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    The Starters: Josh Sitton, T.J. Lang

    Sitton is a mammoth of a man and gives the Green Bay Packers an edge on the offensive line. His power and consistency make him one of the better guards league-wide.

    Lang, a converted tackle, has taken well to playing on the inside. He improved each game during last season and will continue to get better next year. By the end of 2012, this pair could be mentioned as one of the top guard tandems in the NFL.


    The Backups: Evan Dietrich-Smith, Ray Dominguez

    Dietrich-Smith is best known for getting stomped on by Ndamukong Suh, but his solid contributions as a reserve last season went mostly unnoticed. The 25-year-old will continue to quietly do his job in the trenches.

    Dominguez was signed as an undrafted free agent to the Packers practice squad last year but was called up after injuries to a few lineman. He's another converted tackle with excellent. With a bit more experience, he too can become a reliable backup.


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    The Starter: Jeff Saturday

    The Green Bay Packers lost Pro Bowl center Scott Wells to free agency but immediately addressed their need at center by signing Saturday.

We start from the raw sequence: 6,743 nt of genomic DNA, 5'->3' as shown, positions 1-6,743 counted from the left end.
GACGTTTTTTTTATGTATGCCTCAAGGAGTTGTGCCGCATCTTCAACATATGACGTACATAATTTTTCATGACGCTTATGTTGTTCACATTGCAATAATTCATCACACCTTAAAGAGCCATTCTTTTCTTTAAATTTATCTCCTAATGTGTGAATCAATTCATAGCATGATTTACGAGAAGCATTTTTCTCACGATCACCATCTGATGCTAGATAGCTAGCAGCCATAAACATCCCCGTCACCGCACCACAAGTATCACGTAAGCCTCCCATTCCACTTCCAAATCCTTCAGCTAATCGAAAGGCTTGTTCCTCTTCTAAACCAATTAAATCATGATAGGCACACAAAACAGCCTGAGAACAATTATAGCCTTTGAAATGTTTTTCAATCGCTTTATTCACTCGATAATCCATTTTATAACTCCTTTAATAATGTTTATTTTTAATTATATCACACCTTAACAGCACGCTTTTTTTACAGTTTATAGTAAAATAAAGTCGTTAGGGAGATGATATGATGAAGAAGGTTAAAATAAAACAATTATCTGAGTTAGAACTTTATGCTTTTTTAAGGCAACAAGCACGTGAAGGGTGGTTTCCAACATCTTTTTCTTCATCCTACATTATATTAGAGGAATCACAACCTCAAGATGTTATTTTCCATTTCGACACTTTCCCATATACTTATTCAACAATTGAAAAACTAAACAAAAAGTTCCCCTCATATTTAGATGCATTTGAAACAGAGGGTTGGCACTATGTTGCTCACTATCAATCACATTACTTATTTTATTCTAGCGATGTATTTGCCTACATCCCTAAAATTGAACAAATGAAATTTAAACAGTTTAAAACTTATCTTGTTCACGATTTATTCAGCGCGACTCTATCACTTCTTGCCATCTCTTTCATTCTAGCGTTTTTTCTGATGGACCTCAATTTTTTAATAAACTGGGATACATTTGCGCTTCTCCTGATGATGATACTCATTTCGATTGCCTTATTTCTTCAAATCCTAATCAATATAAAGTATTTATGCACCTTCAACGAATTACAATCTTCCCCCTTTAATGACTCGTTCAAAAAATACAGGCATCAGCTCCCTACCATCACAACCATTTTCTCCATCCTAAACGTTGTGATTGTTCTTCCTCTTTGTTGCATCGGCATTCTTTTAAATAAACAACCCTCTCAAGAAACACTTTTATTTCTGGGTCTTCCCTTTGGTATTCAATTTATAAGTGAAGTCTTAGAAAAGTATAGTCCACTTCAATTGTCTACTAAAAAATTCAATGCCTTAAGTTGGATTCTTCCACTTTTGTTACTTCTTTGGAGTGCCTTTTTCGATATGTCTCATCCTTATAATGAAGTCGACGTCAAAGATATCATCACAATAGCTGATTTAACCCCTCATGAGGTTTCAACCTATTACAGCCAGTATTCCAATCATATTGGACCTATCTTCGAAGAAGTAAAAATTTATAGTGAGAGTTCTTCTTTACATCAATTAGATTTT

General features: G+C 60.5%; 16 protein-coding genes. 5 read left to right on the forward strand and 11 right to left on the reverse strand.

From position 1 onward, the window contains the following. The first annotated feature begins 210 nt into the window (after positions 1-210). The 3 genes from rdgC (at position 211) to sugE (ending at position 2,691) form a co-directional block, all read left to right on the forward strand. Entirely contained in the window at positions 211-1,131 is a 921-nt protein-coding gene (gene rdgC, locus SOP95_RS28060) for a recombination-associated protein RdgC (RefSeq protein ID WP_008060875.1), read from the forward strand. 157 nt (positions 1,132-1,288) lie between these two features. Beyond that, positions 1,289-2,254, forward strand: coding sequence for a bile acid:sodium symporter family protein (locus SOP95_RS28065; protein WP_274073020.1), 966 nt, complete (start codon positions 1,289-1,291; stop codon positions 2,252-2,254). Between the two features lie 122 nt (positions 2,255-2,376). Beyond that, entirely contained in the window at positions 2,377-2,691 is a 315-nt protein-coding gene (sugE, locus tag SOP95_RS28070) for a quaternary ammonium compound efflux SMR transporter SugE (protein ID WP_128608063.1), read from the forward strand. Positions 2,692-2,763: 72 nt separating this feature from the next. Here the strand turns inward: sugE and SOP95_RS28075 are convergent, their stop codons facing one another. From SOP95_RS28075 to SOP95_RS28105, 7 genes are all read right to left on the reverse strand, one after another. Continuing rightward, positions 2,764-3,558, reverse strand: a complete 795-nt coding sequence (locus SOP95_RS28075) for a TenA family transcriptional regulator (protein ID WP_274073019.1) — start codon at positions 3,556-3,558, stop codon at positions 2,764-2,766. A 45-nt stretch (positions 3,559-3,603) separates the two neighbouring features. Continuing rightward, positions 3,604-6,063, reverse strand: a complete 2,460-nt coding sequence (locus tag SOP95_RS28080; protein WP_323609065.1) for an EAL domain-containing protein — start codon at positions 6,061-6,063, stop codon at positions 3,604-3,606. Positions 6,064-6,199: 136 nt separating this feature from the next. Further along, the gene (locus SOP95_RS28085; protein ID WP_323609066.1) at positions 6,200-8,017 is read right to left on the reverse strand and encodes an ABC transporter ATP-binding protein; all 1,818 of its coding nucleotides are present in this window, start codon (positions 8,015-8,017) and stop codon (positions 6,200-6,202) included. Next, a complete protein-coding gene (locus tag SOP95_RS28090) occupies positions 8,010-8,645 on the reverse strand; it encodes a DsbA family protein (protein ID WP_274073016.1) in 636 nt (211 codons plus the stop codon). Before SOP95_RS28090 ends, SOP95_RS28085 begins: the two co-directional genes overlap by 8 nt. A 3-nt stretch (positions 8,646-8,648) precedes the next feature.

Saturday has been an All-Pro four times in his career while playing with the Colts, and his veteran savvy will be a major asset for the Packers' offensive line.


    The Backup: Sampson Genus

    There's very little depth behind Saturday at center, with Genus and Tommie Draheim being the only other players on the roster.

    The team will likely keep a backup on the active roster, and Genus has some experience with team after spending last year on the practice squad. 

Defensive Tackles

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    The Starter: B.J. Raji

    Raji is a remarkable athlete for a man his size, making him a perfect fir in Dom Capers' defense. He has the size and strength to play nose tackle in a base 3-4 scheme and the athleticism to rush the passer in the nickel package.